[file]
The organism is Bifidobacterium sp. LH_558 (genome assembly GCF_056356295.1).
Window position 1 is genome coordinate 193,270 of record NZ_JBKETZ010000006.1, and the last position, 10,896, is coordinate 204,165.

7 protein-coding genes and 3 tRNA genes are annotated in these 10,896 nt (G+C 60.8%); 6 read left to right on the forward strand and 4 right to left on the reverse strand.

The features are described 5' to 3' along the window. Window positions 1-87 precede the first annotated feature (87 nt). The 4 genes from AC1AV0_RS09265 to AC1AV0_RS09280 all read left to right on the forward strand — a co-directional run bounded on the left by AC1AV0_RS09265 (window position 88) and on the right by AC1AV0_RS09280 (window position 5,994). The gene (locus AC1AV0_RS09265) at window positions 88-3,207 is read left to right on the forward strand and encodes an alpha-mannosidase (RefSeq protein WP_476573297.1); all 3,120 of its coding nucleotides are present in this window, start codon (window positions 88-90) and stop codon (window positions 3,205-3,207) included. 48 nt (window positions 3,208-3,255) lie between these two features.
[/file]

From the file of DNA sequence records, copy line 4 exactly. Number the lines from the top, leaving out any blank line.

The features are described 5' to 3' along the window. Window positions 1-87 precede the first annotated feature (87 nt). The 4 genes from AC1AV0_RS09265 to AC1AV0_RS09280 all read left to right on the forward strand — a co-directional run bounded on the left by AC1AV0_RS09265 (window position 88) and on the right by AC1AV0_RS09280 (window position 5,994). The gene (locus AC1AV0_RS09265) at window positions 88-3,207 is read left to right on the forward strand and encodes an alpha-mannosidase (RefSeq protein WP_476573297.1); all 3,120 of its coding nucleotides are present in this window, start codon (window positions 88-90) and stop codon (window positions 3,205-3,207) included. 48 nt (window positions 3,208-3,255) lie between these two features.